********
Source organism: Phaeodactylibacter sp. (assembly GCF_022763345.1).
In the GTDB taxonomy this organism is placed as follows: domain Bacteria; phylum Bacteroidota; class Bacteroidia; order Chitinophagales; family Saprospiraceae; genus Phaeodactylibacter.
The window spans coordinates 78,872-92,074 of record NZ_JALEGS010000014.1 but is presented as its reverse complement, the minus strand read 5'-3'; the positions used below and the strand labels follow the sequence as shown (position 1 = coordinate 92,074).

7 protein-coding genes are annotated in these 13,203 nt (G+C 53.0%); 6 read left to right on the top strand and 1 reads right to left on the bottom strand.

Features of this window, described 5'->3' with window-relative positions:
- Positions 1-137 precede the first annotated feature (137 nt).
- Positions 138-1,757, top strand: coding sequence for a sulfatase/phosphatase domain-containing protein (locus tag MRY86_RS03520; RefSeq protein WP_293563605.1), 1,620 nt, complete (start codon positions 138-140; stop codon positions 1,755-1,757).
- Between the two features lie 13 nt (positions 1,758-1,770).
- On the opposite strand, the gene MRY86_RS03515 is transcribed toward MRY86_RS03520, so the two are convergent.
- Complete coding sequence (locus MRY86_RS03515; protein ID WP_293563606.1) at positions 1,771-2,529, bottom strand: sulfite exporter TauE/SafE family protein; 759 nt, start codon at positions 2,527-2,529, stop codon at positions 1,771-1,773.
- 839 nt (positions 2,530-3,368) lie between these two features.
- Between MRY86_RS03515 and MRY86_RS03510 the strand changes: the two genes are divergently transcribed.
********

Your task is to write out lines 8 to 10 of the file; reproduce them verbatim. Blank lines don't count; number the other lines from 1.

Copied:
- Between the two features lie 13 nt (positions 1,758-1,770).
- On the opposite strand, the gene MRY86_RS03515 is transcribed toward MRY86_RS03520, so the two are convergent.
- Complete coding sequence (locus MRY86_RS03515; protein ID WP_293563606.1) at positions 1,771-2,529, bottom strand: sulfite exporter TauE/SafE family protein; 759 nt, start codon at positions 2,527-2,529, stop codon at positions 1,771-1,773.